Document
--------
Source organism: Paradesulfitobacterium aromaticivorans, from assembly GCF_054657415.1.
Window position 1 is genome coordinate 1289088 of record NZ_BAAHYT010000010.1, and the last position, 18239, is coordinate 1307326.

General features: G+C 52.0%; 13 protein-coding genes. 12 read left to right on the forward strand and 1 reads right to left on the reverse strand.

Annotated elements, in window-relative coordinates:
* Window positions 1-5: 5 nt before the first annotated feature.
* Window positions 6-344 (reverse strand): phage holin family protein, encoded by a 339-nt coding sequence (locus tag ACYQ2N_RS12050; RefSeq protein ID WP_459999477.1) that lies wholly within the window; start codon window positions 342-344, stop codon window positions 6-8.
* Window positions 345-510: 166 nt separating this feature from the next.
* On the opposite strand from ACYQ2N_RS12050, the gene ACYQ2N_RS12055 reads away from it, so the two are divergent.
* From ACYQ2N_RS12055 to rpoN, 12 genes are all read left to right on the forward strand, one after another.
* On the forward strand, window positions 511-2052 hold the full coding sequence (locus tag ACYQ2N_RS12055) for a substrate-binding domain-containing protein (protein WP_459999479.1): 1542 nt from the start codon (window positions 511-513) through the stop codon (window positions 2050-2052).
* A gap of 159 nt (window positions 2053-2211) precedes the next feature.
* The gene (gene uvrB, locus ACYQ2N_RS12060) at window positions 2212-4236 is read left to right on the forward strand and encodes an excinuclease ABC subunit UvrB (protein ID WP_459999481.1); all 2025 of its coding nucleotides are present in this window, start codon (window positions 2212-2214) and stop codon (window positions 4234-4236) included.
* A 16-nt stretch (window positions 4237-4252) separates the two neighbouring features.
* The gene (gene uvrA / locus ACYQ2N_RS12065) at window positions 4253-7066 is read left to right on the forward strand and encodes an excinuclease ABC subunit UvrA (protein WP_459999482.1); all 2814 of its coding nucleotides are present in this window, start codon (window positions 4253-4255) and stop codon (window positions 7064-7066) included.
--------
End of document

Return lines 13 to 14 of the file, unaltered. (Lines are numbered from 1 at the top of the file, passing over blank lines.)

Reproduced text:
* A 16-nt stretch (window positions 4237-4252) separates the two neighbouring features.
* The gene (gene uvrA / locus ACYQ2N_RS12065) at window positions 4253-7066 is read left to right on the forward strand and encodes an excinuclease ABC subunit UvrA (protein WP_459999482.1); all 2814 of its coding nucleotides are present in this window, start codon (window positions 4253-4255) and stop codon (window positions 7064-7066) included.